We recently took part in Career Leadership Collective's online accelerator session, Deeper Connections between Academic Advising and Career Services, which explored why and how schools are attempting to bridge the important gap between, you guessed it, academic advising and career services departments. For those interested in the topic but unable to attend the accelerator, we've summed up our takeaways below:
Late last week, we had the opportunity to attend the Career Leadership Collective's Boston Think Tank, a meeting-of-the-minds focused on 'intentionally scaling' career services. When Jeremy Podany, former Executive Director of Career and Corporate Services at Colorado State University, and also the Founder and CEO of the Collective asked us to take part, we immediately answered with a resounding 'Yes please!' For us, there's almost nothing better than spending the day with a tremendous group of thought leaders who work in Career Services - except maybe if it also includes lunch...
Our lives are becoming increasingly intertwined with the internet. We use it at work, we use it at home, and, thanks to smart phones and tablets, we use it on the go. What’s left behind is a mound of unorganized information. It’s no surprise then that innovative companies everywhere have begun to organize this data and put it to good use.
While becoming the #1 social network for professionals, LinkedIn has accumulated a treasure trove of data on its users. Finally we get to see what it has been doing with this data, and the implications are huge for career services professionals. A couple of days ago the company rolled out a new feature that uses this data to allow students, prospective students, alumni, schools, and employers to better navigate higher education through outcome-based rankings and other career exploration tools. These tools are useful for career services professionals for three main reasons:
Most people by now have acknowledged the crisis in our higher education system in the United States. The rising cost of education, declining graduation rates relative to other industrialized nations, a massive amount of student debt, and perhaps worst of all: the perception that a college education isn’t really worth what it used to be.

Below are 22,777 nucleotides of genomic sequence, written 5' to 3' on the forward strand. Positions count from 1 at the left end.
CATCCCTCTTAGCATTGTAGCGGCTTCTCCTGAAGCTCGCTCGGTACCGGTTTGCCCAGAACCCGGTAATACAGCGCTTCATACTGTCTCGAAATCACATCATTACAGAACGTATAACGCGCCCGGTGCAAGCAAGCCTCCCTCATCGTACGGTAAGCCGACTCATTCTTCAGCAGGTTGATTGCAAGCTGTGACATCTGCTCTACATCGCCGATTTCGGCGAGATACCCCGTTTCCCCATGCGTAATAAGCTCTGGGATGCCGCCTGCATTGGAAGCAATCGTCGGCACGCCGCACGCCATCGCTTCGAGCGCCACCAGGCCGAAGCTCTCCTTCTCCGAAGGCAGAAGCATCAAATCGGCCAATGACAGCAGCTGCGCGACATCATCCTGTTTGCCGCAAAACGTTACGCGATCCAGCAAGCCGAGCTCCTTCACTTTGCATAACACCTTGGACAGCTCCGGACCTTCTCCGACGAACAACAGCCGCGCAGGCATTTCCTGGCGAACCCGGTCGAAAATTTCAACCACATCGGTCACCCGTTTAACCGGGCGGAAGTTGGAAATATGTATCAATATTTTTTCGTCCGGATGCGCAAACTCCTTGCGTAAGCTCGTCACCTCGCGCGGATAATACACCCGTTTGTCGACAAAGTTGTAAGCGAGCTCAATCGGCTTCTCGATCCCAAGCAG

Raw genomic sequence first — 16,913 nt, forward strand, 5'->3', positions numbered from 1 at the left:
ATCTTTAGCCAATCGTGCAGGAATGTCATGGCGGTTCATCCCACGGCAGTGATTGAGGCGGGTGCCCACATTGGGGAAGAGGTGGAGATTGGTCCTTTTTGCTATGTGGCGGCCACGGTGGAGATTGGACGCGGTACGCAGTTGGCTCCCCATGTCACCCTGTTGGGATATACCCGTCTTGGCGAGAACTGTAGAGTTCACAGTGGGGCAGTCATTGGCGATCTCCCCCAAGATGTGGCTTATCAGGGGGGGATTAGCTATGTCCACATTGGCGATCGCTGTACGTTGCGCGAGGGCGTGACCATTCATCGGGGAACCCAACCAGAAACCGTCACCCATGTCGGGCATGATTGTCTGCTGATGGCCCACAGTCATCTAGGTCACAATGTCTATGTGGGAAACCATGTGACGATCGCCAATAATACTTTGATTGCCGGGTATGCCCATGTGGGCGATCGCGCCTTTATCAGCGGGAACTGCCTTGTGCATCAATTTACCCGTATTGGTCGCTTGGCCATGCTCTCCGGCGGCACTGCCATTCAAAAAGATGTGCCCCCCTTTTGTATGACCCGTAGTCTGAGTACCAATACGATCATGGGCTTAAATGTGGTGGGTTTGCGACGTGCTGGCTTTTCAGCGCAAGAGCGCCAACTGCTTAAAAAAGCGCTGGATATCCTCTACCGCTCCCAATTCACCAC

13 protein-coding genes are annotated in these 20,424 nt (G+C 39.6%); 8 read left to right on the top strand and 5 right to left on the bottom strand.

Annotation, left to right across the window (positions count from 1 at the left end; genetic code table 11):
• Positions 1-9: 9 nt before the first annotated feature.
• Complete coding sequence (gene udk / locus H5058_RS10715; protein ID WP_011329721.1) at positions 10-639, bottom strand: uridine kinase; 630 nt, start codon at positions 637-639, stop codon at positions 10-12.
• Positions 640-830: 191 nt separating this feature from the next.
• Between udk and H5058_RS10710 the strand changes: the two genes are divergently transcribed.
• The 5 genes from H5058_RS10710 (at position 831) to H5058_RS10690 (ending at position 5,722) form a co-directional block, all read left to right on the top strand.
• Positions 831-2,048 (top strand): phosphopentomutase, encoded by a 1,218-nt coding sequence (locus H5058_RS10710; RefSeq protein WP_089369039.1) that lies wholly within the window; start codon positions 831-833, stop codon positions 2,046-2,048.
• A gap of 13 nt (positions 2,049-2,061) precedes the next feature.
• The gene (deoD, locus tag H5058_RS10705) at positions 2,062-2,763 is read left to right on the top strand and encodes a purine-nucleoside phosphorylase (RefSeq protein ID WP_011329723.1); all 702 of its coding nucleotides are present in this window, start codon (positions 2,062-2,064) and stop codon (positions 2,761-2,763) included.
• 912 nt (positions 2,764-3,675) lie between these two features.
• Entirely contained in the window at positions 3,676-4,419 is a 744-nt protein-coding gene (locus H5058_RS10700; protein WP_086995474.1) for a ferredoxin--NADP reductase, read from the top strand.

We regularly hear from stakeholders such as public officials, employers, and educators about what can and should be done to address these issues, but rarely are we exposed to a consolidated view from the students themselves. In 2013 McKinsey & Company published a report called Voice of the Graduate which does just that. The report highlights the concerns that many recent graduates share regarding their experience after graduation.
For the second straight year, Bentley Unviersity in Waltham, MA has been ranked within the Top 5 Career Centers nationwide by Princeton Review as part of their annual college guide, “The Best 379 Colleges.”Bentley was ranked #4 in the 2015 edition after holding the #3 designation in the 2014 ranking. The rankings are based on over 130,000 student surveys conducted by Princeton Review, in which students are asked 80 questions about their school, ranging from academics to the student body on campus.
The national recognition signifies Bentley’s differentiated approach to engage students in Career Exploration that focuses on a journey beginning when students enter as a freshman and continues even as they graduate and become alumni.